Our Church Wardens
St. Nicholas, Holton
Mark and Carole Seymour
Contact details: 01963 33680
Please note that access to the church building is currently restricted due to the coronavirus restrictions and that church services have been suspended due to the increased risk of transmitting the new variant of the coronavirus.
Amenities and Activities
According to records we have had a Rector in Holton since about 1315, so we are very old church. Holton is mentioned in the Doomesday book when it was called Altone. We have records of births, marriages and deaths and we will do our best to help people trace their family tree.
We have a very happy family service on the first service each month, i.e. The second Sunday each month.
We have a library where people can deposit books and take away a new book. We ask for a small donation.
There is a very active and popular Breakfast in the village hall on the first Saturday of the month and although this is not connected to the Church it provides an opportunity for fellowship.
The Church welcomes all tithes , offerings and contributions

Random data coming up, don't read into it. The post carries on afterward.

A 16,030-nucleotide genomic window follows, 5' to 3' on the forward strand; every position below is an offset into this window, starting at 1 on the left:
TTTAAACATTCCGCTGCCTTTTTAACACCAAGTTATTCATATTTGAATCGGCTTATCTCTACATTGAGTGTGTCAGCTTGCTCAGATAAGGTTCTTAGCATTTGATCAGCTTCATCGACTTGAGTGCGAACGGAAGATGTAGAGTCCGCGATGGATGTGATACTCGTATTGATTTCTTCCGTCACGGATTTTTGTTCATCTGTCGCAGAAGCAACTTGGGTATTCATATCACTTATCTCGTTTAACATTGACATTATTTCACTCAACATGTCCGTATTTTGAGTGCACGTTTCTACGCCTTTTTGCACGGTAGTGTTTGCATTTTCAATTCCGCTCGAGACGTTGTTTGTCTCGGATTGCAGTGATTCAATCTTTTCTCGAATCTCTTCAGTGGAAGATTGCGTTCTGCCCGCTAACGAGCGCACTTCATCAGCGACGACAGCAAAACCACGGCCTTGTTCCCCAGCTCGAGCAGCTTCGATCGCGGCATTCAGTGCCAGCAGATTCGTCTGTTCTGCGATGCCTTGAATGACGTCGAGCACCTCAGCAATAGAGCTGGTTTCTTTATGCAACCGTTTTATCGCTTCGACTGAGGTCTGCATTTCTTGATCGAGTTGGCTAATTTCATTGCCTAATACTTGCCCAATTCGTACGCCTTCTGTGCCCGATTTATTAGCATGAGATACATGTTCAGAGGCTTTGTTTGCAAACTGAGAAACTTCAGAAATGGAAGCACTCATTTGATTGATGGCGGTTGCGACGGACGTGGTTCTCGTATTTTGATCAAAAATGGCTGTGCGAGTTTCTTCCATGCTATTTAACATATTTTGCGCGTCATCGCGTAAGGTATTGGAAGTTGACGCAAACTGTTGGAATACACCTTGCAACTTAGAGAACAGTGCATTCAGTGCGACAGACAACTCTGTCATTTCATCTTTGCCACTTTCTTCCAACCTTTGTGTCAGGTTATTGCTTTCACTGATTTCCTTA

• during church services
• the donation box at the church door
• direct debit. Please contact the Church Warden for bank details
St Nicholas Church stands in the centre of the village, which is mentioned in the Doomsday Book – the name Holton meaning farmstead in a nook of land. The present medieval church is probably not the first building, for the font and the footprint indicate that a church existed on this site in Norman times. Several examples of 14th century work include the south porch doorway and the chancel and tower arches. However much restoration work dates from the 19th century, when the chancel was remodelled. The north aisle was added in 1888.
Significant features in the church and churchyard
Furnishings – simple Norman font with later ironwork cover; 15th century perpendicular stone pulpit with panel tracery, revealed when wooden cladding was removed in the 19th century
The simple footprint of nave with stone passages, chancel, tower, and north aisle – the latter added in the 19th century with access through panelled arches
Three bells dating from c. 1420 by Robert Norton, Exeter in the tower
19th century chancel with tiling and altar raised on steps
14th century chancel and tower arches
Porch with low stone benches
View of church with perpendicular tower, embattled with hunky punks (grotesques) at the corners, nave windows in decorated, east window in perpendicular style
By priest’s doorway, with ogee arch, to the chancel, mass or scratch dial (type of sundial), and mounting block (for ease of mounting your horse)
14th century south porch doorway elaborately moulded with sundial above
World War I memorial, formerly a medieval churchyard cross
Evidence of blocked up west doorway
“We know how much God loves us, and we have put our trust in his love. God is love, and all who live in love live in God, and God lives in them.”